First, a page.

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Epidermal keratinocytes express semaphorin (Sema) 3A, which is involved in the regulation of cutaneous innervation. However, the mechanisms underlying the intracellular signaling of Sema3A expression in keratinocytes remain unknown. We herein investigated signaling mechanisms for the induction of Sema3A expression in normal human epidermal keratinocytes (NHEKs). Sema3A expression transiently increased in calcium-stimulated NHEKs, but markedly decreased in terminally differentiated NHEKs. Sema3A mRNA mainly localized in the stratum basale and stratum suprabasale of the epidermis.
Tumor-associated macrophages (TAMs) recruited from blood monocytes are key in establishing an immunosuppressive tumor microenvironment (TME) for supporting tumor growth. We hypothesize that blocking monocyte trafficking (through inhibition of specific chemokine receptors) into skin can influence tumor development. Herein, we examine the effects of oral administration of a small molecule inhibitor for CCR2, CCR2i, which blocks CCR2-mediated chemotaxis of monocytes in a syngeneic mouse T cell lymphoma in skin.
Melanoma metastasis signals dismal prognosis even with current checkpoint inhibitors. Long noncoding RNAs (lncRNAs) regulate dynamic metastasis in several cancers, including melanoma. We become interested in a lncRNA, SRA (steroid receptor RNA activator), because it is the first lncRNA also encoding a conserved protein SRAP and regulates progression of prostate and breast cancers. We investigated how SRA mediates melanoma proliferation, migration, invasion, EMT, and metastasis by RNA interference.
Treponema pallidum (Tp) infection-induced immune responses can cause tissue damage. However, the underlying mechanism by which Tp infection induces immune response is unclear. Recent studies suggest a regulatory role of microRNAs (miRNAs) in host immunity. We assessed whether miRNAs also have a regulatory role in immune response to Tp infection in vitro. Our results showed that miR-101-3p levels were significantly higher in peripheral blood mononuclear cells of patients with primary syphilis and those in the serofast state, while TLR2 levels were higher in syphilitic patients than in healthy controls.
Atopic dermatitis (AD) is an allergic inflammatory disease that is characterized by skin colonization with Staphylococcus aureus and loss of other beneficial commensals, whereas psoriasis exhibits a more complex disease-specific microbiota. The pathophysiologic relevance of this microbial dysbiosis remains unknown. Fyhrquist et al. performed a large-scale comprehensive analysis of the microbiome and associated host transcriptome in healthy volunteers as well as patients with AD and psoriasis. AD was dominated by the presence of S. aureus, which correlated with disease severity, and loss of anaerobic species.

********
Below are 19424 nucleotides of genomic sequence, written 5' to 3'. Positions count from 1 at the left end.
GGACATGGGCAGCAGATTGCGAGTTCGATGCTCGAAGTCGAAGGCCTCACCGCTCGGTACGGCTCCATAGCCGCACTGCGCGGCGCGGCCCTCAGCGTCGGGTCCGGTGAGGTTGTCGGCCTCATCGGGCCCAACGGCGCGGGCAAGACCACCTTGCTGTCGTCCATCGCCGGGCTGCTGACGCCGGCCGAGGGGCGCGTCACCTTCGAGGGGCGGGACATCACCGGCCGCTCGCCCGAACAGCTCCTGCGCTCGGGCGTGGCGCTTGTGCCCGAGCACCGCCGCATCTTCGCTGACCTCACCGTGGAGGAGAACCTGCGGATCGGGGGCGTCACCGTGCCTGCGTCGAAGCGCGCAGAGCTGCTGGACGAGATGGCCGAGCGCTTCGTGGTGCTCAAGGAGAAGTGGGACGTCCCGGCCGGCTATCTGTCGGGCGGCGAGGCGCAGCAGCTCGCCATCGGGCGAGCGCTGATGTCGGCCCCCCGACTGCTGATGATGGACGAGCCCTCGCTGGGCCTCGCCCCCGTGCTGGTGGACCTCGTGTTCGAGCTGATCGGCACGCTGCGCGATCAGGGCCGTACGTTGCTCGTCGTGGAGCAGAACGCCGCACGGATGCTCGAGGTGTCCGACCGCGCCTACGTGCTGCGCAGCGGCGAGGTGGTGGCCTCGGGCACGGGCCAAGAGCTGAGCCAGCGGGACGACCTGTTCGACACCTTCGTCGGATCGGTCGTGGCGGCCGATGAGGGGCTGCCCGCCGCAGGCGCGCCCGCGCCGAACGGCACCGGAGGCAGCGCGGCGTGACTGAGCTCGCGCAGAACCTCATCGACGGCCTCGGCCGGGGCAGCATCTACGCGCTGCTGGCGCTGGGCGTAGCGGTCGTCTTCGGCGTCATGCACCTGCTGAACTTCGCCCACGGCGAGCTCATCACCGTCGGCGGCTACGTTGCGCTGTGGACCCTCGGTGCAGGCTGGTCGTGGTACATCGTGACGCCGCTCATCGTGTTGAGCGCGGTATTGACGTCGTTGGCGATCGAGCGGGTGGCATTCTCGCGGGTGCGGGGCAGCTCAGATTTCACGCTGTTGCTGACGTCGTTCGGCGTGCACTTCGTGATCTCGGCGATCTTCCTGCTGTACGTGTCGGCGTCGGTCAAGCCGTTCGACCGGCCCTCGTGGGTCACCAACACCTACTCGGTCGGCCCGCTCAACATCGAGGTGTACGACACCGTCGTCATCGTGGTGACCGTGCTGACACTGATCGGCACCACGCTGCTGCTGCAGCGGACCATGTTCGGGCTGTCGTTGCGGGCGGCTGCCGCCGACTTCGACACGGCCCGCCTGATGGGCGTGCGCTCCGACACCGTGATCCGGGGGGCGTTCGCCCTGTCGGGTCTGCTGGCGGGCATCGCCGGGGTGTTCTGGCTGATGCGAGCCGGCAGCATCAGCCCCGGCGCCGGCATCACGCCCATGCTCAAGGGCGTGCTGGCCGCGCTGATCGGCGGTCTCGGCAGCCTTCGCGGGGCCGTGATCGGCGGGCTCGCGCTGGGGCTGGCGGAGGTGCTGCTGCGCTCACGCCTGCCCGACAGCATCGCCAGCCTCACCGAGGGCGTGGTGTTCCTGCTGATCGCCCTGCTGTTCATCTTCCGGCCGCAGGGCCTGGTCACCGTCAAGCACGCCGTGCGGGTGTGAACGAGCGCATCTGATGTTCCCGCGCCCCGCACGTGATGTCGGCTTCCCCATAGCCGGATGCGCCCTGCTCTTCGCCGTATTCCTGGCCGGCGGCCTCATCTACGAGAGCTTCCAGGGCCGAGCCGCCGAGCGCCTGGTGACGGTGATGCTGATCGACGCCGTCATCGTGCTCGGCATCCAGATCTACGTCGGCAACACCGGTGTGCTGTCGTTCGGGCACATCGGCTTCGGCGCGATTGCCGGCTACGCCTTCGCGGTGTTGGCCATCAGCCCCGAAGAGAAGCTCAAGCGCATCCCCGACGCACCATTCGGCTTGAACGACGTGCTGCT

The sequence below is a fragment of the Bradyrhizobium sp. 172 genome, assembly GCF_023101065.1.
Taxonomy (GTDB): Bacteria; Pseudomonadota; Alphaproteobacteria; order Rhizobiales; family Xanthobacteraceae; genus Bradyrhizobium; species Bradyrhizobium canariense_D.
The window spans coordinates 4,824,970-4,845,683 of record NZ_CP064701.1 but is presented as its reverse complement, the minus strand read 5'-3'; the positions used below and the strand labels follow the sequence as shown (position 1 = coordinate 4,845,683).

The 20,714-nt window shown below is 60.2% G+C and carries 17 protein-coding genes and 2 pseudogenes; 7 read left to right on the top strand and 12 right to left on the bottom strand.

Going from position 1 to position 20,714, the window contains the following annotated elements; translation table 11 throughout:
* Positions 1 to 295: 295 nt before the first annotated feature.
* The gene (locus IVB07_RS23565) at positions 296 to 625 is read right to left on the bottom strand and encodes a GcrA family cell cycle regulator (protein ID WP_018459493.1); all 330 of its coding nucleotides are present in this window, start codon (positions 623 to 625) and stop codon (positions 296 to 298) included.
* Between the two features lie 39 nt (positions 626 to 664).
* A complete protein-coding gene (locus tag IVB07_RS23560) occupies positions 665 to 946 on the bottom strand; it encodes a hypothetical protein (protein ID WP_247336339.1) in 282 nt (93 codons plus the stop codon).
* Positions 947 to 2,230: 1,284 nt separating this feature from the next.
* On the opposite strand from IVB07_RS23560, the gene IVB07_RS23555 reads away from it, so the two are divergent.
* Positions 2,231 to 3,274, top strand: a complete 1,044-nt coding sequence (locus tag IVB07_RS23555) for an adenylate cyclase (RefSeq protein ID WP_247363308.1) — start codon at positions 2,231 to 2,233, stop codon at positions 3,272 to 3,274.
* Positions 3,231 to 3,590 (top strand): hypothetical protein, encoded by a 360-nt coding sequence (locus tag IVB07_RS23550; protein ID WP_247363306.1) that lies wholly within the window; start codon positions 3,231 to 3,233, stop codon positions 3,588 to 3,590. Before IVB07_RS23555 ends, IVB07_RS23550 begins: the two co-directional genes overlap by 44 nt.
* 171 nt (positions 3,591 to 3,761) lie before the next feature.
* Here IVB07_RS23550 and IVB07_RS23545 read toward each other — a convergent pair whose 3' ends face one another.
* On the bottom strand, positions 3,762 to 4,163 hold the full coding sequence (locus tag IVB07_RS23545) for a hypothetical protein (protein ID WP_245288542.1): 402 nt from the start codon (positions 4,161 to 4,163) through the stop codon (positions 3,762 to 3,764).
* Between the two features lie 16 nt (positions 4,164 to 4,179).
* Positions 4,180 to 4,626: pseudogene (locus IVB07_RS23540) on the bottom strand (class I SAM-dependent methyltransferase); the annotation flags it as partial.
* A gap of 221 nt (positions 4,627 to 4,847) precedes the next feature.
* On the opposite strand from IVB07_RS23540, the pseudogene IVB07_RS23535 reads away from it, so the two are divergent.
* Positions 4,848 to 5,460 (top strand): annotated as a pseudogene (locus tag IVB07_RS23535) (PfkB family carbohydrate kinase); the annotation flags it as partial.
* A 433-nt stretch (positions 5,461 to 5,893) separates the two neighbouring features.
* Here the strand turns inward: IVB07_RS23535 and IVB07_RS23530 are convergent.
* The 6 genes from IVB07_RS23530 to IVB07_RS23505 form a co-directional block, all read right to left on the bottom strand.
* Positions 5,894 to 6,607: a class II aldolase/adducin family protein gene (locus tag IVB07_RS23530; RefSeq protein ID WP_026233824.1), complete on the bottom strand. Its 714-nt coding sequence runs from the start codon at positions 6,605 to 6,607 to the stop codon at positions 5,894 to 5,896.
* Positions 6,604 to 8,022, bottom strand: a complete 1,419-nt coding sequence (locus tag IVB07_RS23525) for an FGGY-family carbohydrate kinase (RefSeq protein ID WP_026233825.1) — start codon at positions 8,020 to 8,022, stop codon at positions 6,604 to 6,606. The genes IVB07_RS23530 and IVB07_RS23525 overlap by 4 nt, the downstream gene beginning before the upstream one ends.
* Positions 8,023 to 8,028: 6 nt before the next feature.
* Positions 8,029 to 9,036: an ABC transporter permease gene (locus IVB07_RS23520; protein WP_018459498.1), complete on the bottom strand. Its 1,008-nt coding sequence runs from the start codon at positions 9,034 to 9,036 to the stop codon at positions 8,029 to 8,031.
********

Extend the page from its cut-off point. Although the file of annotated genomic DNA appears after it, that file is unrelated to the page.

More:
Skin color evaluation contributes to assessment of an individual’s cutaneous phenotype. Skin color changes provide important clues to disease progression or treatment response. Skin color is also a predictor of skin cancer risk. Melanin pigment, blood flow, skin thickness, and photoaging contribute to skin color. Melanin, hemoglobin, bilirubin, and carotene are the primary chromophores of skin color. Their concentrations vary depending on the individual’s phenotype, anatomic location, external insults of chemical irritants and UVR, and physiological changes.
The long noncoding RNA UCA1 has been implicated in various cellular processes, including development of bladder cancer, breast cancer, and melanoma. As UCA1 is involved in melanoma, Pei et al. investigated the role of this molecule in melanogenesis. Expression of UCA1 was low in melanocytes and inversely correlated with melanin content. UCA1 inhibited melanogenesis by negatively regulating expression of melanogenesis-related genes, including the microphthalmia-associated transcription factor, via effects on cAMP or protein kinase A, extracellular signal–regulated kinase, and c-Jun N-terminal kinase signaling.
Editorial note: Welcome to the Journal of Investigative Dermatology (JID) Cells to Surgery Quiz. In this monthly online-only quiz, the first question (“What is your diagnosis?”) relates to the clinical image shown, while additional questions concern the findings reported in the JID article by Chattopadhyay et al. (2019) (https://doi.org/10.1016/j.jid.2019.04.031).